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Biologist: Career Definition, Job Outlook, and Education Requirements

Do you have a fascination with living organisms, their composition and how they relate to the environment? Would you like to research and study this for a living? Keep reading if you're interested in a career as a professional biologist. Schools offering Clinical Laboratory Science degrees can also be found in these popular choices.

What Is the Career Definition of a Biologist?

Biologists, or biological scientists, work with and research living organisms. As a biologist, you'll use your knowledge and research of living organisms to try to find out what they're composed of and their relationship to what's around them. You may also use this information to develop and improve medical, industrial and agricultural procedures. In some positions, you'll spend time researching and developing new ways to use information from living organisms to improve health problems and cure diseases. A few areas of biology you might specialize in include botany, biochemistry, aquatic biology, microbiology, physiology, zoology and ecology.

Biologists usually work 40 hours per week in offices and laboratories where they spend time researching and analyzing data. In some jobs you may have to work overtime for certain research projects in order to meet deadlines. If you work in a laboratory, you'll have to follow very precise safety procedures when handling hazardous substances.

What Is the Job Outlook?

According to the U.S. Bureau of Labor Statistics (BLS), about 91,300 biologists worked in government offices, laboratories and pharmaceutical firms in the nation as of May 2008 (www.bls.gov). The majority of biologists worked for local, state and federal governments. A 21% increase in the number of jobs for biologists was expected from 2008-2018. This was substantially above the national average for all industries due to society seeking better medical treatment and more ways to preserve the environment.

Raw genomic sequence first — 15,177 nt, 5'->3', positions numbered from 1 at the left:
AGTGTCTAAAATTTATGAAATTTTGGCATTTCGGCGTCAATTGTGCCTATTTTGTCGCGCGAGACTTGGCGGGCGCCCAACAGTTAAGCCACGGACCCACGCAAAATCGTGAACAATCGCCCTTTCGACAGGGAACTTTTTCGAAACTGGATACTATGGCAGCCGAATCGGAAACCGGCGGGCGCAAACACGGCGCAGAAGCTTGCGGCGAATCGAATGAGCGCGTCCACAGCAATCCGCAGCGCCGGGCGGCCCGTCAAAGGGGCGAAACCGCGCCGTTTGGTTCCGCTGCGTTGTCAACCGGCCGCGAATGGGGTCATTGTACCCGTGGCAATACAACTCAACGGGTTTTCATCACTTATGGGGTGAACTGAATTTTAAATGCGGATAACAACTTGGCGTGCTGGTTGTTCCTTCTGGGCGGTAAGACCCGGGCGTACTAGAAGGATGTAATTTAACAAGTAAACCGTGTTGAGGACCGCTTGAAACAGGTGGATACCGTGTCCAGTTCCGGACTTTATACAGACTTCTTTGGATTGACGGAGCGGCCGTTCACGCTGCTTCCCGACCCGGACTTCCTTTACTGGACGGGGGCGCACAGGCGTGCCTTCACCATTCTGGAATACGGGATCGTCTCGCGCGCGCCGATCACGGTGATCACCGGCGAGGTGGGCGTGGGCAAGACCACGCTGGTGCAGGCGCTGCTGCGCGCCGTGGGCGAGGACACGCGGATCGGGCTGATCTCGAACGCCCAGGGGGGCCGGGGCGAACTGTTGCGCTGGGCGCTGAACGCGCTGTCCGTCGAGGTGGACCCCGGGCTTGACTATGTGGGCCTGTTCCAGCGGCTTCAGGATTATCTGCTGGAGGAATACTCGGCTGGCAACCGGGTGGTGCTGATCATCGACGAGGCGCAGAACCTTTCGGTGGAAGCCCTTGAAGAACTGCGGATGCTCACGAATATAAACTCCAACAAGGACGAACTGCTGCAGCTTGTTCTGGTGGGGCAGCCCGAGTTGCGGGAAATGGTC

In July 2011, Salary.com estimated that biologists with less than two years of experience earned an annual median salary of $45,794. The BLS concluded in May 2010 that the median yearly wage earned by general biologists was $68,220. The 10th percentile made $38,780 while the 90th percentile made $102,300.

What Are the Education Requirements?

Biologists must have a 4-year undergraduate degree, such as a Bachelor of Science in Biology, for entry-level research positions. A few classes you may take are microbiology, anthropology, biochemistry and molecular biology. Most employers prefer biologists with a master's degree in biology or in any of the life sciences to work in applied research, product development, management or teaching at the high school level. If you wish to conduct independent research or teach in a university setting, you must have a doctorate degree in biology or a closely related field.

To continue researching, browse degree options below for course curriculum, prerequisites and financial aid information. Or, learn more about the subject by reading the related articles below:

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